More than 700 colleges nationwide are 100% smoke-free, meaning "lighting up" is not allowed anywhere on campus. Most of them also feature a ban on any tobacco products.

Eliminating tobacco use on every college campus across the country is the target of a fresh initiative from the federal government. Howard Koh, assistant secretary at the U.S. Department of Health and Human Services, speaks today at the University of Michigan about the nationwide push.

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According to a report this year from the Surgeon General, almost 90% of new smokers take their first puff by age 18.

"Prevention efforts must focus on young adults too," the report noted.

According to New Jersey GASP, at least 14 New Jersey colleges feature either a complete ban on cigarettes or all tobacco products. Berkeley College and Essex County College were the most recent schools to enact a ban. Nearly all of New Jersey's list is comprised of two-year institutions.

"The reason for smoke and tobacco-free campuses is that it's good policy. It helps people's health," said GASP Program Manager Alan Kantz.

While Kantz would not reveal school names, he said there are some traditional four-year universities in New Jersey currently considering a smoke or tobacco-free policy. More than half of the state's colleges and universities already have some type of outdoor smoking policy (designating specific "smoking areas" or prohibiting tobacco use at the entrances and exits of buildings).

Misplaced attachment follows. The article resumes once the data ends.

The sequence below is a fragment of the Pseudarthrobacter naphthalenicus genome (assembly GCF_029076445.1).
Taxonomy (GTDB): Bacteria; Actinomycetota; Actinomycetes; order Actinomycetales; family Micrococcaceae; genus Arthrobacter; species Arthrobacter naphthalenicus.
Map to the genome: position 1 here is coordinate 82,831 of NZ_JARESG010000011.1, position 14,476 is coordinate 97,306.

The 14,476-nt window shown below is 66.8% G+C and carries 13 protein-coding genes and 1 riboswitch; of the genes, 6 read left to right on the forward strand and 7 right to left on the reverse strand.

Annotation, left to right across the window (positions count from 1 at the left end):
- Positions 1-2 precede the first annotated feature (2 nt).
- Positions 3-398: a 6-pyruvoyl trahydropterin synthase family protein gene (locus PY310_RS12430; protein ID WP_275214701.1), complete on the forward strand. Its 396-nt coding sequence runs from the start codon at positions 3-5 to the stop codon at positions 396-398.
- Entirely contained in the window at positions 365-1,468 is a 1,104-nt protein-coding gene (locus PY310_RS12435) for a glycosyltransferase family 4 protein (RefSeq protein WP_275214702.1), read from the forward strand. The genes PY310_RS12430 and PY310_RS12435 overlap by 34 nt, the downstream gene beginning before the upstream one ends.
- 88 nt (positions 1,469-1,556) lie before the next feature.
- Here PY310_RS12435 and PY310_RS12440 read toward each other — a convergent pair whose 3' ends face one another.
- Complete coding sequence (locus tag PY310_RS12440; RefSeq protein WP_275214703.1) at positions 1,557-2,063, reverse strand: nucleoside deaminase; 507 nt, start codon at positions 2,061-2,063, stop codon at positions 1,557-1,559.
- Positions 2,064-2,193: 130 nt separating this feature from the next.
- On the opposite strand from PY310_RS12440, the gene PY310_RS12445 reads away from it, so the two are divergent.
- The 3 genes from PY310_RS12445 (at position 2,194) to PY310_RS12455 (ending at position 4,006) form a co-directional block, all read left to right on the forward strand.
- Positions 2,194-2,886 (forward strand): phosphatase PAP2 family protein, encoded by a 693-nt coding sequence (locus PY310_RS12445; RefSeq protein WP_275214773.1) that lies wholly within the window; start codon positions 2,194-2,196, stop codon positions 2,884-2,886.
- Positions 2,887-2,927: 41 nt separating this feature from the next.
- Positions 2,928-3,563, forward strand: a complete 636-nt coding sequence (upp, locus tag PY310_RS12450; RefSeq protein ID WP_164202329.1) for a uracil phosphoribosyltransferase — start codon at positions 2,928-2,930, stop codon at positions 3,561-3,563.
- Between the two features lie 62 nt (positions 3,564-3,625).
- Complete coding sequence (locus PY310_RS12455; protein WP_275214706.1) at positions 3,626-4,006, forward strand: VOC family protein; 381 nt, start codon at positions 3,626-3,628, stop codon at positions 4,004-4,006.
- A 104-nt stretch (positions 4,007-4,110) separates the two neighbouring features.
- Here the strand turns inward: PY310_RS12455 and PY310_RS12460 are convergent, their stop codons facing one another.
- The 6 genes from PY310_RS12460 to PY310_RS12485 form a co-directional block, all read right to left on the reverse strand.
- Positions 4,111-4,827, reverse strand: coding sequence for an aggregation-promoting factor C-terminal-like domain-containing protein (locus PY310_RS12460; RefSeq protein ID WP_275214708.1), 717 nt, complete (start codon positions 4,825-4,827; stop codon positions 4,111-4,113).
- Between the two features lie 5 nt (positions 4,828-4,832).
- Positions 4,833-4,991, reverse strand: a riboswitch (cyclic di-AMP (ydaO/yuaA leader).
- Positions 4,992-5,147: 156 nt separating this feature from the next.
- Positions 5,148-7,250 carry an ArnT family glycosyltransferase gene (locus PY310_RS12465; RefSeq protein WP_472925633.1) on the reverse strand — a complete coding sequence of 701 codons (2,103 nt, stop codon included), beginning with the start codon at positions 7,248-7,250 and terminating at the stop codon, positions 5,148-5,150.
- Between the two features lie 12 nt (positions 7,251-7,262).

New Jersey has been no stranger to smoking bans. Beyond state laws that do not allow smoking indoors at most public places and workplaces, NJ GASP says many business owners have voluntarily instituted 100% smoke-free outdoor policies. At least 100 hospital campuses in New Jersey prohibit smoking anywhere outdoors, and smoking is not allowed in the outdoor seating or pedestrian areas at the Meadowlands. In Seaside Park, attraction visitors must find a parking lot or nearby street if they want to light a cigarette.

In 2006, the New Jersey Smoke-Free Air Act also prohibited smoking outdoors on all public and private K-12 school grounds.

Kantz said given the K-12 ban, keeping an identical policy in place at colleges could keep New Jersey youth from ever developing the habit.

"Colleges are a place where people learn a lot of things that affect the rest of their lives," Kantz added.

Kantz said health advocates in other states, like Montana, have experienced strong resistance when attempting to implement a smoking ban on campus. However, for the most part, Kantz said opposition fades once the ban is in place.